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State intervention for wage-led development

Since the 1980s there has been a clear reversal of the trend towards relatively egalitarian income distribution achieved during the post-war period, with a global race to the bottom occurring in the share of wages in national income in the UK and elsewhere.

This decline in the wage share was associated with a weaker and more volatile growth performance. In the UK, similar to the US or the periphery of Europe, households increased their debt to maintain consumption levels in the absence of decent wage increases. The crisis of 2007-9, and the subsequent Great Recession have proven the fragility of this model. The recovery in Britain is built once again on the shaky ground of household debt instead of wage growth.

Empirical evidence shows that when the share of wages in national income decreases four things happen. First, consumption decreases, since workers consume more as a proportion of their income compared to the owners of capital; hence when there is a redistribution from wages to profits, domestic consumption in the national economy unambiguously decreases. Second, although private investment may increase due to higher profits, this increase is insufficient to offset the negative effects on domestic consumption. Third, net exports (exports minus imports) increase due to a fall in unit labour costs, but in the majority of countries this increase is not enough to offset the negative effect on domestic demand. Finally, in an environment of the global race to the bottom in the wage share, most of the positive effects on net exports are wiped out as labour costs fall simultaneously in all countries, and their international competitiveness relative to each other does not change significantly. Thus, in the vast majority of countries a fall in the wage share leads to lower growth; this is what we call a wage-led growth economy. The UK is a typical example of a wage-led economy. 

In a wage-led country like the UK, or the EU as a whole, more egalitarian policies are consistent with growth. A wage-led recovery out of the financial crisis is feasible, but will need political will to be achieved. Globalisation is not an impediment to a wage-led development strategy. The UK and the EU as a whole would be the economies that would benefit most from a coordinated boost to the wage share at the global level. As such, the UK and Europe could, and should, take a step forward in terms of radically reversing the fall in the wage share. This would then create space for egalitarian growth strategies at a global level.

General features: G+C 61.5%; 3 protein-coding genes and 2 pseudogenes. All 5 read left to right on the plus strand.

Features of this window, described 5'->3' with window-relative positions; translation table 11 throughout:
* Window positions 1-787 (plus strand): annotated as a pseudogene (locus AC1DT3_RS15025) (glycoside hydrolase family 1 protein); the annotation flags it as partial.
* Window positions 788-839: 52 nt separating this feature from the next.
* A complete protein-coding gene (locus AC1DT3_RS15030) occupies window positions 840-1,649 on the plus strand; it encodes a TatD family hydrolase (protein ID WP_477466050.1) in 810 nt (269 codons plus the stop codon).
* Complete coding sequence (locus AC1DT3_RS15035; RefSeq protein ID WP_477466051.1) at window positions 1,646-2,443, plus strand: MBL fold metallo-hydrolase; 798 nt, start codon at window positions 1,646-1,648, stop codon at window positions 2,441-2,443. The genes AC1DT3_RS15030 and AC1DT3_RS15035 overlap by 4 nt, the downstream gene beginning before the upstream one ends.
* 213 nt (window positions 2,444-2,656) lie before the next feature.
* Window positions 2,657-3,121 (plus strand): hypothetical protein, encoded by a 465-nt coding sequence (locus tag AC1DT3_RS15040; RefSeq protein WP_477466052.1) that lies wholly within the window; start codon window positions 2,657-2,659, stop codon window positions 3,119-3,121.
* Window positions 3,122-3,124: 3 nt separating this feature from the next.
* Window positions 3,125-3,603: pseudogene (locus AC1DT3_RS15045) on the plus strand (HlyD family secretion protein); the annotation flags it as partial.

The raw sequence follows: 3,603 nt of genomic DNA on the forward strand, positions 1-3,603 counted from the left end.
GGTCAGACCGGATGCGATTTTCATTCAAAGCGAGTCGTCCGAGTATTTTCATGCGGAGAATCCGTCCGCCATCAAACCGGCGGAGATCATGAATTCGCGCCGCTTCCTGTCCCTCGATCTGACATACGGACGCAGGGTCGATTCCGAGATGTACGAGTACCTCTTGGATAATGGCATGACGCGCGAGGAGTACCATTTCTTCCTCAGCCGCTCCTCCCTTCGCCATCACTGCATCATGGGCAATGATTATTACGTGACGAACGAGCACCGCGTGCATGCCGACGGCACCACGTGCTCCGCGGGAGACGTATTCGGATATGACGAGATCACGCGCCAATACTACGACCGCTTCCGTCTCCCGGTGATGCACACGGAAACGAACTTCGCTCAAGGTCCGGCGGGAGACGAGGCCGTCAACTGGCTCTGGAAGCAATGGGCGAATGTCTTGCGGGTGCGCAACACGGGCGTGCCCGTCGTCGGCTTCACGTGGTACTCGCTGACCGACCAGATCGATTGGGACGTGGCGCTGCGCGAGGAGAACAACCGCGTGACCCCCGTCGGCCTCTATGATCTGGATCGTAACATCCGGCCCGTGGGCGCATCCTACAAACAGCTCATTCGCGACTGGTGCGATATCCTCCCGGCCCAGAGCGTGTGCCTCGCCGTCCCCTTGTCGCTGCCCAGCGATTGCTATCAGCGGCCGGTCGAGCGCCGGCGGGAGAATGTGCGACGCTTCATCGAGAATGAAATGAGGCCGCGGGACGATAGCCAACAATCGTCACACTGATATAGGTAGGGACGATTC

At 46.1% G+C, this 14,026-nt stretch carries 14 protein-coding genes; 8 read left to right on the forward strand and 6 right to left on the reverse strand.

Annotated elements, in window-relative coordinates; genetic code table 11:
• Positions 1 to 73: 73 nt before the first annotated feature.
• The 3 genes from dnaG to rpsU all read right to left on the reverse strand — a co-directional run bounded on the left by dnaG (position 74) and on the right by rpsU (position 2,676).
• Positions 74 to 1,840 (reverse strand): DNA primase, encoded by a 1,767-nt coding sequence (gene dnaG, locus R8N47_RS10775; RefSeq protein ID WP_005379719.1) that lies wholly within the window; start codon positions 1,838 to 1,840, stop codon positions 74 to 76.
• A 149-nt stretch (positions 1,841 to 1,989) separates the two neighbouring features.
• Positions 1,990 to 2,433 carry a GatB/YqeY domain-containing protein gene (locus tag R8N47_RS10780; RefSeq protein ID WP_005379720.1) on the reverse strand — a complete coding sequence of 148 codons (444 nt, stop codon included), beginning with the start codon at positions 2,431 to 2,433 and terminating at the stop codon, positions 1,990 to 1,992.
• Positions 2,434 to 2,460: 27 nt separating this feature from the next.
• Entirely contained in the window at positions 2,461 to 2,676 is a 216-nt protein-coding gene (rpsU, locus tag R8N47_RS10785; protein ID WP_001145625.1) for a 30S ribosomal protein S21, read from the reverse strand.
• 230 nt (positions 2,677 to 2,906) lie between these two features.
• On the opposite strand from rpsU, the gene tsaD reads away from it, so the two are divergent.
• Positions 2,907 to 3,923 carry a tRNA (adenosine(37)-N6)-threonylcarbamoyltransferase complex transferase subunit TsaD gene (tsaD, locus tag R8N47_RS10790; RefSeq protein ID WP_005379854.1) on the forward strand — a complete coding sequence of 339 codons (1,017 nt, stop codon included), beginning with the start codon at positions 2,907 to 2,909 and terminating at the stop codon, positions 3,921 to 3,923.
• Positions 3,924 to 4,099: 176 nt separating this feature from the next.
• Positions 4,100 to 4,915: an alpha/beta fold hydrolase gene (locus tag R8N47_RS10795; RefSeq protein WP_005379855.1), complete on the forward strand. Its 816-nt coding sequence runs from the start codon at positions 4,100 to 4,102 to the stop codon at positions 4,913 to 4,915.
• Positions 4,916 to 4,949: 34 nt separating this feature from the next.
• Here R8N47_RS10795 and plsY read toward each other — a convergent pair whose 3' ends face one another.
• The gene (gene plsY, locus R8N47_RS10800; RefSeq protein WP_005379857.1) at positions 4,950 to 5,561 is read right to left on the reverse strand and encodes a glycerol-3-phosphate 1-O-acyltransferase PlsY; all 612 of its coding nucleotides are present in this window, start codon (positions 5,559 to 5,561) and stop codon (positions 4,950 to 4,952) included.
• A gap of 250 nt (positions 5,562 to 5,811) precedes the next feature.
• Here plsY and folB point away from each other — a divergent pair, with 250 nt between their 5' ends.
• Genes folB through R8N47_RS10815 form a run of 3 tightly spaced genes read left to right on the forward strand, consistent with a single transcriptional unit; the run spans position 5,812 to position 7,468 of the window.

The fall in the wage share has been a deliberate outcome of policies that led to the fall in the bargaining power of labour, welfare state retrenchment, and financialisation. The solution therefore lies in reversing this process. Policies should be in place to ensure that nominal wages increase in line with inflation and productivity. This should follow an initial gradual correction of the loss in the wage share in the past three decades. 

A strategy of wage-led development requires a policy mix that includes labour market policies aiming at pre-distribution, as well as redistributive policies through progressive taxation. Furthermore, distribution policies need to be complemented by a macroeconomic and industrial policy mix. Wage policies have to be embedded into broader targets of equality, full employment, and ecological sustainability.

This paper makes the following policy recommendations for sustainable wage-led development to be achieved:

  • Strengthen the bargaining power of labour by re-regulating the labour market, improving union legislation, widening collective bargaining and ensuring an active role for the state in institution building to facilitate sectoral bargaining structures.
  • Increase statutory minimum wage and put processes in place for the incremental increase of minimum wage to the level of a living wage. Expedite this process through the use of public contracts.
  • Introduce and enforce pay ratios.
  • Restore the progressivity of the tax system through increasing corporation tax and top rates of income tax, along with more effective taxes on wealth.
  • Restore and strengthen the welfare state and re-orientate macroeconomic policies towards ensuring full employment in order to rebalance both power relations and the wider economy.
  • Reverse the process of financialisation through regulating finance.
  • A pro-labour and pro-jobs strategy requires a public investment programme centred on substantial public investment in ecological investments and social infrastructure.  
  • End regressive wage policies such as public sector pay freezes.
  • Substantially shorten working time in parallel with the historical growth in productivity.